Samsung Repurposing Existing Technology Into Innovative New Products

Posted by jartese on Oct 30, 2013 4:16:25 PM

Recently, more companies have been vamping up their innovation by creating new products from existing technology through crowd-sourcing and open innovation. The following are a couple of companies that are turning innovation on its head.


About a year ago, Samsung launched the largest think tank powered by crowd-sourcing in Palo Alto, California. This new think tank is Samsung's West Coast division of its Open Innovation Program. This type of venture aligns perfectly with their brand strategy -- consistently bringing the "Next Big Thing" to market. Samsung continually brings new technology to market because it embraces Open Innovation in unique ways. These unique ways include:

  • Active in Industry wide Consortiums - By participating in industry wide consortiums, Samsung can analyze different viewpoints throughout the tech industry and stay abreast of new trends and technologies.
  • Industry and University Alliances - By creating strong alliances with industry and top universities worldwide, Samsung can promote independent research in universities and sponsor training for students and employees at the universities.
  • Collaborate with Equipment and Material Vendors - To ensure that Samsung stays responsible for the quality of its products, it involves itself in the manufacturing and quality-control process of its vendors.
  • Worldwide Research Centers - Samsung can quickly bring new technology to market because of its R&D in emerging technologies and materials at these centers.
  • Accelerator Divisions - These divisions allow startups to use Samsung products to assist the startups bring new products to market.
  • Capital Investment - To acquire next generation technology, Samsung constantly invests capital in the early stages of a startup.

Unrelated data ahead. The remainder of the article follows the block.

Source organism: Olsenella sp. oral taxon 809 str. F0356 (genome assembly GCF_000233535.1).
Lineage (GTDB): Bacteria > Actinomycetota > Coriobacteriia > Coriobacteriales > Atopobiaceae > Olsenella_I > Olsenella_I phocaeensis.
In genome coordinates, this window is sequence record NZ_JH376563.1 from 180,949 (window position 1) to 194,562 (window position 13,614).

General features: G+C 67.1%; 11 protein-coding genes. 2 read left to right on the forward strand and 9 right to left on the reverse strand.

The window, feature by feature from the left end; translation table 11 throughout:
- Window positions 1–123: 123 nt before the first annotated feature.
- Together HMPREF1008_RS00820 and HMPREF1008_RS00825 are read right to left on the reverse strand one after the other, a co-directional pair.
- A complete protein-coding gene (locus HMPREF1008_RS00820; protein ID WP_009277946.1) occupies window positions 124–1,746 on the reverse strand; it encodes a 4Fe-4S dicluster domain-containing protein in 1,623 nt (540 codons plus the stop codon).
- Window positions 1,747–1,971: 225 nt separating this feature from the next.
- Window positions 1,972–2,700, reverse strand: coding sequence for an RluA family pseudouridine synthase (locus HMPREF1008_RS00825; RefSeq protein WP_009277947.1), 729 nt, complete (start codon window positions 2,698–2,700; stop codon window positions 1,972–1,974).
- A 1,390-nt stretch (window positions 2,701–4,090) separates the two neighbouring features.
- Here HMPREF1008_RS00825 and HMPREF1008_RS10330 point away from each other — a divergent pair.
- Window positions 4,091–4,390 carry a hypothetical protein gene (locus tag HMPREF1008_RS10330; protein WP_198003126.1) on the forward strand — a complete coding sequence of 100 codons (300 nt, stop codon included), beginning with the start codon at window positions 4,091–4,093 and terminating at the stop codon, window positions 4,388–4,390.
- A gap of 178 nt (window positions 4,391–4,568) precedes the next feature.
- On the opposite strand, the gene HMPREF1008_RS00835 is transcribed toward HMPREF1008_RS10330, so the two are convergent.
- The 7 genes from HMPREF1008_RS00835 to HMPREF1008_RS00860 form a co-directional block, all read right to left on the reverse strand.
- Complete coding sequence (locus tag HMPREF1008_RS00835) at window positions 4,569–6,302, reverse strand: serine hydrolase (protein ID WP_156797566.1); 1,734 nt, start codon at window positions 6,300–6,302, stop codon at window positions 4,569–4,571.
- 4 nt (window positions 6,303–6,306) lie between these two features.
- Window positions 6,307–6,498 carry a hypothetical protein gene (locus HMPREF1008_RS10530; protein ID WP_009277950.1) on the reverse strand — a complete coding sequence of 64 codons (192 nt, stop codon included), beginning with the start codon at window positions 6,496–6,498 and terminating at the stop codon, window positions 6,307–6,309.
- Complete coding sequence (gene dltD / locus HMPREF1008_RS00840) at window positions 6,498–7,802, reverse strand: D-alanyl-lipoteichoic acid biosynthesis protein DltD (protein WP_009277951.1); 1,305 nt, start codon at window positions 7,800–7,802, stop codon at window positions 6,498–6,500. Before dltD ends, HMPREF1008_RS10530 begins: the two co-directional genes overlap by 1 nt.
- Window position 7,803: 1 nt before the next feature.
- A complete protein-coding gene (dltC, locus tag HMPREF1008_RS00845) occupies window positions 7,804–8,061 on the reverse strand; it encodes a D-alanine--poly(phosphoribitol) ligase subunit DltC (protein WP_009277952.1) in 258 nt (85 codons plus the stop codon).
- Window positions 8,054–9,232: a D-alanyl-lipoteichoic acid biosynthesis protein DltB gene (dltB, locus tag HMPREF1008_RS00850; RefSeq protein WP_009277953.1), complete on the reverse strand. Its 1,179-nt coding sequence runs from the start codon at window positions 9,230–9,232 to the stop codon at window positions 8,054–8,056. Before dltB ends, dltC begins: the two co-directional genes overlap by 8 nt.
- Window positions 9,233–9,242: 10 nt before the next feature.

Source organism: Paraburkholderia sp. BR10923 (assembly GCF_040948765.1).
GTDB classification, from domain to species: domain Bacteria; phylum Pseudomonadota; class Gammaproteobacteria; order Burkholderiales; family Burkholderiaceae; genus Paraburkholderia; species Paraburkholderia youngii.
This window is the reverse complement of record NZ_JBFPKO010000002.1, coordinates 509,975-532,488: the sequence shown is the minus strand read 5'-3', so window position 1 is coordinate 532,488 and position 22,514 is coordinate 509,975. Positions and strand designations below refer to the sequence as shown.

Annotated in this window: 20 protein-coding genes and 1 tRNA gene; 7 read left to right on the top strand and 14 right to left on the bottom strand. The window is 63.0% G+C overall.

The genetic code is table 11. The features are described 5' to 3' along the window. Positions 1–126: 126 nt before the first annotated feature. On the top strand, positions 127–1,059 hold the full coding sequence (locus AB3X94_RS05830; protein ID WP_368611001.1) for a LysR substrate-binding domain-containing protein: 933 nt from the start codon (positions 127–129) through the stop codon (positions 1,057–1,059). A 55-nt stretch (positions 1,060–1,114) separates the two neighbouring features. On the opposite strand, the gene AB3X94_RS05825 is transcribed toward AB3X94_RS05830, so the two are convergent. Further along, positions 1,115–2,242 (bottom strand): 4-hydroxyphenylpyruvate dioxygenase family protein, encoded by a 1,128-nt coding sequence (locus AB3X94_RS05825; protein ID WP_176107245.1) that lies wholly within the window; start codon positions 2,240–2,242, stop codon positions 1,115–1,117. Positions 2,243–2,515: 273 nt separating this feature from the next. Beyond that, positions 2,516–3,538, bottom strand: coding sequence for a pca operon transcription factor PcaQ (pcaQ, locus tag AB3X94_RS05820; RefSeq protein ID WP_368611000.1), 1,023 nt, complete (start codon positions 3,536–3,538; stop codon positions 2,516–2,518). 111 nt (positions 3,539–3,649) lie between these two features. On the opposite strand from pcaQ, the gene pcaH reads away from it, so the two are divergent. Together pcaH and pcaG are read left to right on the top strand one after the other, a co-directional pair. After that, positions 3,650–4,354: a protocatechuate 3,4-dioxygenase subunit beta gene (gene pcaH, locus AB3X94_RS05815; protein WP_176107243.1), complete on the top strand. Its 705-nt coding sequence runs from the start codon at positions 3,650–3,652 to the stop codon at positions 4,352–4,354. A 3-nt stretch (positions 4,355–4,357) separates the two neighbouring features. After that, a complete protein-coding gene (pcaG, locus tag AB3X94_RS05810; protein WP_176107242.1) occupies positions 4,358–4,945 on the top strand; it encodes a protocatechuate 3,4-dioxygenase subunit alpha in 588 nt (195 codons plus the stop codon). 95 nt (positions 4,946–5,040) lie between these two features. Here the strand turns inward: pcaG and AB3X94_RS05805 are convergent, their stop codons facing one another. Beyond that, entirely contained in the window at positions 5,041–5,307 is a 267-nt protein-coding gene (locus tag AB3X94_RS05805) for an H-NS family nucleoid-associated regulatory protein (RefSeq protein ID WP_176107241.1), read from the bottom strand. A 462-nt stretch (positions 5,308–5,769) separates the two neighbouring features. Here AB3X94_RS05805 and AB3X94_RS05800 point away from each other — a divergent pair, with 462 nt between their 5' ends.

• Mergers and Acquisitions - Samsung constantly creates and encourages a collaborative environment by merging their technology with another company's technology.

Putting Crowd-Sourcing to Work

Recently, Samsung used crowd-sourcing to find the best ways to use its new flexible screen technology. This month Samsung launched the first curved screen smartphone that fits better in a person's palm and pocket.


A benefactor of Samsung's Open Innovation program is Marblar. Marblar is a product development platform that lets users generate ideas for commercial uses of idle scientific discoveries in universities and research labs worldwide. It's original mission is to help authors of scientific discoveries get their ideas commercialized. To do this Marblar employed expert curation, crowd-sourcing, and gamification to encourage lateral thinking, increase creativity, and enhance collaboration along different disciplines.

However, Marblar's business model was shaky. After launching a year ago and curated 30 patents with thousands of product ideas, very few of those ideas reached commercialization. Rather, they returned to the land of misfit ideas -- the original research lab.

Marbler's way of curating was troubling because it required universities to pay a listing fee per patent. As a result, this discouraged universities from releasing batches of IP. Also, when an idea did reach commercialization, its author demanded royalties.

Reality Check
Marblar saw that to fulfill its mission, it needed to convince IP holders to post their discoveries on its site and find commercial partners capable of bringing next generation technology to market who would collaborate with them to bring the next big thing to market.

Enter Samsung
Marbler's CEO and co-founder, Daniel Perez turned to LinkedIn to find prospective commercial partners. Perez hooked up with Luke Mansfield, Head of Product Innovation at Samsung. Mansfield instantly liked the idea of working with Marblar.

After crafty outreach, negotiations, and dropping its listing fees for patents, Marblar finalized a commitment by Samsung to use Marblar to take existing patents and repurpose them into new technology.

With getting Samsung on board, Marbler changed its business model. It now pays royalties instead of prize money, and gains a 5 percent royalty itself from the commercializing partner.

Also, Marblar will soon curate close to $500 million worth of IP from NASA, South Korea's Electronics and Telecommunication Research Institute (ERTI), and the University of Pennsylvania.

Both Samsung and Marbler show the power of crowd-sourcing and open innovation in turning existing technology into new innovative products. Both companies understand that to thrive in the 21st century, the more people collaborating on an idea the more innovative the product and quicker that innovation gets commercialized.

Topics: Innovation Insights

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